Distorted continuity: chromatic harmony, uniform sequences, and quantized voice leadings
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Citation (published version)J. Yust. 2015. "Distorted Continuity: Chromatic Harmony, Uniform Sequences, and Quantized Voice Leadings." Music Theory Spectrum, Volume 37, Issue 1, pp. 120 - 143. https://doi.org/10.1093/mts/mtu020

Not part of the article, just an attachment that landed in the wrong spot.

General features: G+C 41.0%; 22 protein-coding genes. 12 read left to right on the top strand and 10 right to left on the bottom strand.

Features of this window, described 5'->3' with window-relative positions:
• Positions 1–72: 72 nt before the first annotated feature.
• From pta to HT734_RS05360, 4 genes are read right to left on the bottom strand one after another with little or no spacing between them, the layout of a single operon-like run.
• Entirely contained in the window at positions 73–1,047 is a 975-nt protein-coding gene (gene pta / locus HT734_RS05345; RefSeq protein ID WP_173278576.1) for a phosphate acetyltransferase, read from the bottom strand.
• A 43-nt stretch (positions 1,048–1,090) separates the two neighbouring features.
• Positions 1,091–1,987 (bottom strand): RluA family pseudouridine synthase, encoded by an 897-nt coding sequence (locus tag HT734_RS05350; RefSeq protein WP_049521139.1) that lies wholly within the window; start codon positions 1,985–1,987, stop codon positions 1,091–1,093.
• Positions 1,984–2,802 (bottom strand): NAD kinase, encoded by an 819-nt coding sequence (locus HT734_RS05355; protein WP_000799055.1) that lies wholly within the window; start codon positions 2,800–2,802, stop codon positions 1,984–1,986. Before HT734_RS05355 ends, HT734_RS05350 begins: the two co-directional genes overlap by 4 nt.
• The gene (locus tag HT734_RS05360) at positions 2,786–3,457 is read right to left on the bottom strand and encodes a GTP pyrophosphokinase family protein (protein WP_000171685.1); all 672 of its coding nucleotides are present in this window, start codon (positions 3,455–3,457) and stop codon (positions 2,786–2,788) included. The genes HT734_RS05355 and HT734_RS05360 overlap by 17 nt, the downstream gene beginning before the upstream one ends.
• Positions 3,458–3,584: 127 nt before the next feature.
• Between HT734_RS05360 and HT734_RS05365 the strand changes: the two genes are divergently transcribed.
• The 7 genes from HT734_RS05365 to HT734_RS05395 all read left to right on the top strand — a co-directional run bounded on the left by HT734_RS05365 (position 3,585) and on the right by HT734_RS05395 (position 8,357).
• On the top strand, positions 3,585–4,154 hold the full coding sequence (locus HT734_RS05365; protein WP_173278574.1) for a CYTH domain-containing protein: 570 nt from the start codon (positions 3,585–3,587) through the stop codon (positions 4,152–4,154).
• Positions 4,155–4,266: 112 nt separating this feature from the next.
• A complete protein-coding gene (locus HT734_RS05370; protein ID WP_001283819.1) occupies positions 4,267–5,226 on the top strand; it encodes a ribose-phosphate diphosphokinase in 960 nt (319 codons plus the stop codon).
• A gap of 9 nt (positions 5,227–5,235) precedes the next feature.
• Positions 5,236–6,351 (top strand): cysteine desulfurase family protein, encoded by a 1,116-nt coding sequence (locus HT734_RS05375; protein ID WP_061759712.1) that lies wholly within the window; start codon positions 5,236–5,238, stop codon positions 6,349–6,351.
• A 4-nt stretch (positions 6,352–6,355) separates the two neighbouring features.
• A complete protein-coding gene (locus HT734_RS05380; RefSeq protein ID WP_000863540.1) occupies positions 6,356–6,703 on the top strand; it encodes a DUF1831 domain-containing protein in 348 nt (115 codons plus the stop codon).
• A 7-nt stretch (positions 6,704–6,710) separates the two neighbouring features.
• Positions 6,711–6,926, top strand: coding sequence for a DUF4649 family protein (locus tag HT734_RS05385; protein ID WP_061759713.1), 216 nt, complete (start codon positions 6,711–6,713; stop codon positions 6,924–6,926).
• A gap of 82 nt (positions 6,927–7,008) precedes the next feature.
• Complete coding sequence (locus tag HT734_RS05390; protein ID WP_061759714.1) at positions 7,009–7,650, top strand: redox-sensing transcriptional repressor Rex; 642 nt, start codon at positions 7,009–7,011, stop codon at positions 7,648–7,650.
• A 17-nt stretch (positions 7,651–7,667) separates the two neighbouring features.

This article introduces uniform patterns, voice-leading patterns that are purely regular when represented with generic intervals. Generic intervals are continuous-valued intervals that are converted to real intervals through quantization. Various kinds of chromatic and diatonic sequences are uniform patterns. Uniform patterns provide a way of precisely and quantitatively comparing different kinds of chromatic patterns to diatonic ones by drawing upon the kind of robust, continuous metrics associated with voice-leading spaces. The possibility of deriving chromatic and diatonic logics from common principles suggests a new perspective on the “integration” problem of nineteenth-century harmony—the question of whether chromaticism represents a radical break or an evolution from conventional tonal harmony. The theory of uniform patterns and generic intervals is applied in analysis of the first movement of Schubert's String Quartet No. 15 and other passages from Schubert and Liszt.